Research data management (RDM) involves making decisions about how you will collect and look after your digital and physical research data, and putting those decisions into action.
Watch a video that gives an overview of research data management:
What is research data?
Research data is anything that forms the basis of your research output. The types and forms of research data vary between disciplines. This is a helpful general definition from Queensland University of Technology:
Research data means data in the form of facts, observations, images, computer program results, recordings, measurements or experiences on which an argument, theory, test or hypothesis, or another research output is based. Data may be numerical, descriptive, visual or tactile. It may be raw, cleaned or processed, and may be held in any format or media.
Research data also includes information about context, so the data can be understood and reused. For example:
- how, when and where it was collected
- instruments used
- software code used to generate, annotate or analyse the data.
Research data lifecycle
Some universities use a research data lifecycle. The University of Sydney’s research data lifecycle looks like this:
Research data management benefits
Good research data management has a number of benefits.
- Increased research efficiency: you can find, understand and use data when you need it.
- Quality: good research data management helps to verify research findings over time.
- Reputation: shared data enhances research visibility and increases citations.
- Compliance support: good research data management allows you to comply with ethical codes, data protection laws, journal requirements and funder policies.
Poor management can lead to catastrophes like the loss of data, or the violation of people’s privacy.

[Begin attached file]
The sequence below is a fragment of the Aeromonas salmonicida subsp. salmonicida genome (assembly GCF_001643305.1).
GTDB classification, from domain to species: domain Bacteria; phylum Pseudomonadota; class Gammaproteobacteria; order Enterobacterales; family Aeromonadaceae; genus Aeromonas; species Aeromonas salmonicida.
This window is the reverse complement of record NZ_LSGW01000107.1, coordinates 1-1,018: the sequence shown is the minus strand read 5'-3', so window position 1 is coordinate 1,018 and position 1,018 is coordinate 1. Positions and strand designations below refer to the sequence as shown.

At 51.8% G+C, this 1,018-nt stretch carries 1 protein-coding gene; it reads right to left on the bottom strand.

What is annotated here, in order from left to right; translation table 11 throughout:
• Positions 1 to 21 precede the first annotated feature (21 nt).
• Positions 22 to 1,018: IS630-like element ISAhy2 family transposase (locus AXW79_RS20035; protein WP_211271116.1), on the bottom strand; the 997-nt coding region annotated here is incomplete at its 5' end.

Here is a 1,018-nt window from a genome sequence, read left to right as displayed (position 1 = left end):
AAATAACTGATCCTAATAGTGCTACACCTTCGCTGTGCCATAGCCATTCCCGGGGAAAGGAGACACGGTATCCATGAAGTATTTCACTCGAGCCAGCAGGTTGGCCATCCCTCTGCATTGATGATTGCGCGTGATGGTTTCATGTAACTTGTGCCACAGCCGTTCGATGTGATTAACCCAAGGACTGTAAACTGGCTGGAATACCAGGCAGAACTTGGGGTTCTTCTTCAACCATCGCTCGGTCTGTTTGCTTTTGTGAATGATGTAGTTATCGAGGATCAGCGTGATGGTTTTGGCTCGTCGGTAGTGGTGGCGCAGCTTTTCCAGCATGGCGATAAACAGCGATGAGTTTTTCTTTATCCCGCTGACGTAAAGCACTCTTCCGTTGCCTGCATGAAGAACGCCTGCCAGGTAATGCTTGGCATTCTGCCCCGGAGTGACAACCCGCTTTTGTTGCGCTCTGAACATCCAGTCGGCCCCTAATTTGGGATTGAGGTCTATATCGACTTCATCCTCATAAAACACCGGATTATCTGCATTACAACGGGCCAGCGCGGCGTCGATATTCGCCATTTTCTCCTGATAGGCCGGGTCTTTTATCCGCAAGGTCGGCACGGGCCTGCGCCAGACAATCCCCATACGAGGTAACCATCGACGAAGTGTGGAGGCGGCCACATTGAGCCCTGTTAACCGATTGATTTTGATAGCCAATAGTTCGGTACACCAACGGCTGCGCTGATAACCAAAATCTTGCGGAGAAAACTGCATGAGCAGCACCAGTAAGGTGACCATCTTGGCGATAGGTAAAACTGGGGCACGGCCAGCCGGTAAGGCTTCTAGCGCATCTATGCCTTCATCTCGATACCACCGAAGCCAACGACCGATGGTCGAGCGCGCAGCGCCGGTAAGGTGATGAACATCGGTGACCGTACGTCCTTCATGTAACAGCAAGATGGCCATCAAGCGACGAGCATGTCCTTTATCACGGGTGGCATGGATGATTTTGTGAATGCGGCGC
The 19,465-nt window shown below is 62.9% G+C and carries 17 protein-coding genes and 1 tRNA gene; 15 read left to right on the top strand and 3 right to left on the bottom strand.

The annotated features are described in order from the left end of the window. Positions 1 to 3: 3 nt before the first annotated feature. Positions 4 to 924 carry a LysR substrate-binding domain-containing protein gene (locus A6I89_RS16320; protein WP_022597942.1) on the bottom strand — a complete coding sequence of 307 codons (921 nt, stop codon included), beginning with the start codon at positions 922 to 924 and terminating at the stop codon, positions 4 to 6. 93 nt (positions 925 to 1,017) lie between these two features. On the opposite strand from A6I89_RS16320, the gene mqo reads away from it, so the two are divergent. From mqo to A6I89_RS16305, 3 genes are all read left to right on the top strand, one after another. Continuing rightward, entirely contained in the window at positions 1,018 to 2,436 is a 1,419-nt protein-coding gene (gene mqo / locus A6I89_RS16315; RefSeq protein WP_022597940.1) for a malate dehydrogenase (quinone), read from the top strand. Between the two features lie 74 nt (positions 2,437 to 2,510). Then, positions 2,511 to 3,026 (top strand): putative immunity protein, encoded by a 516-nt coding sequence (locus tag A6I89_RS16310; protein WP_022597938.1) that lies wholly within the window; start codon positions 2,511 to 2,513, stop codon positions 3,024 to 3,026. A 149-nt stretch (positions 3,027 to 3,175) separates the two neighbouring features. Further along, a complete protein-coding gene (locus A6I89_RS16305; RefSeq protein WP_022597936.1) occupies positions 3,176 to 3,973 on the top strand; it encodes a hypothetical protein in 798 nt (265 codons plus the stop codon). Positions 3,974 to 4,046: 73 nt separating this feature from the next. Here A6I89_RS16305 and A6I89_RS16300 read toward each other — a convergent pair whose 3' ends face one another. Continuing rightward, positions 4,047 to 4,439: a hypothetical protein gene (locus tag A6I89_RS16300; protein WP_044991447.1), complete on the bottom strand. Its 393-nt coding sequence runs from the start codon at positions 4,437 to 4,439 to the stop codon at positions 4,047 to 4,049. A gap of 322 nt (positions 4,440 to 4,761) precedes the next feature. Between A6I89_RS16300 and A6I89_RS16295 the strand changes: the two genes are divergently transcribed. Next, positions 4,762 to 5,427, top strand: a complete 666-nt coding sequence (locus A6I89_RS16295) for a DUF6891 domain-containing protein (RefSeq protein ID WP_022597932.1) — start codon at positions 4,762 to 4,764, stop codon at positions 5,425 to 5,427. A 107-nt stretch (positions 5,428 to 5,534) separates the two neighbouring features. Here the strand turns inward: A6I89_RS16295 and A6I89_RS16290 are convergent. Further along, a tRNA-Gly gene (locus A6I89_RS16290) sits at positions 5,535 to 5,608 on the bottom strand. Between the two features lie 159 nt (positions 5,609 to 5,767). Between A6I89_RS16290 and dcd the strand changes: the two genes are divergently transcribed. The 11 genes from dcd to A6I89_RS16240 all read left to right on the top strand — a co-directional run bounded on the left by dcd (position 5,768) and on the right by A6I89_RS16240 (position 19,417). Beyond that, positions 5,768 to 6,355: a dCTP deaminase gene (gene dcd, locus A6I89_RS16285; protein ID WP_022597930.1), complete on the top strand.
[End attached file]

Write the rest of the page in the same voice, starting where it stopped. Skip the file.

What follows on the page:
Watch a video about some of the problems that can arise without good data management practices:
FAIR and CARE data principles
FAIR principles are guidelines to support the discovery and reuse of research data, and metadata. The principles state that research data should be Findable, Accessible, Interoperable and Reusable (FAIR) for machines and for people. In practice, FAIR principles enable higher visibility and reuse potential for data.
CARE principles for indigenous data governance complement and extend FAIR principles. CARE principles stand for Collective Benefit, Authority to Control, Responsibility, and Ethics. The principles are focused on people and purpose, and on appropriate use and re-use of indigenous data.
Your research data management plan
It’s good to create a data management plan early on in the research process. Not only will it benefit you, but funders and publishers increasingly require the completion of data management plans.
A data management plan describes:
- what data will be created
- what policies will apply to the data
- who will own and have access to the data
- what data management practices will be used, for example storage, security or access controls
- who is responsible for data management activities if you are collaborating with others.
Watch a video that gives an overview of data management planning:
Watch a video about writing a data management plan:
The earlier you start thinking about how you will manage your data the easier it will be. You can put good systems in place before you’re swamped with data.
The beginning of a project is the ideal time to think about this, but it’s never too late to assess your existing data management practices:
- Could you improve them?
- How might your research project develop?
- Will you want to reuse your data in later projects?
Store copies of your plan in at least two places and keep them up to date.
Checklists, templates and plan exemplars
Use a checklist to help you develop your plan, or to carry out an audit of your existing data management practices. From the following list, select those resources that best reflect your research discipline or situation. If your funder or publisher has templates of their own, use those in the first instance.
Digital Curation Centre (DCC)
This checklist helps you identify your priorities and is a good place to start your planning journey.
How FAIR are your data?
This checklist helps you understand whether your RDM plan complies with FAIR principles and how you can improve it.
Data management plan examples
Digital Curation Centre (DCC)
This table includes plans created using DMPTool and shared publicly by their owners. It’s a searchable list of un-vetted plans.
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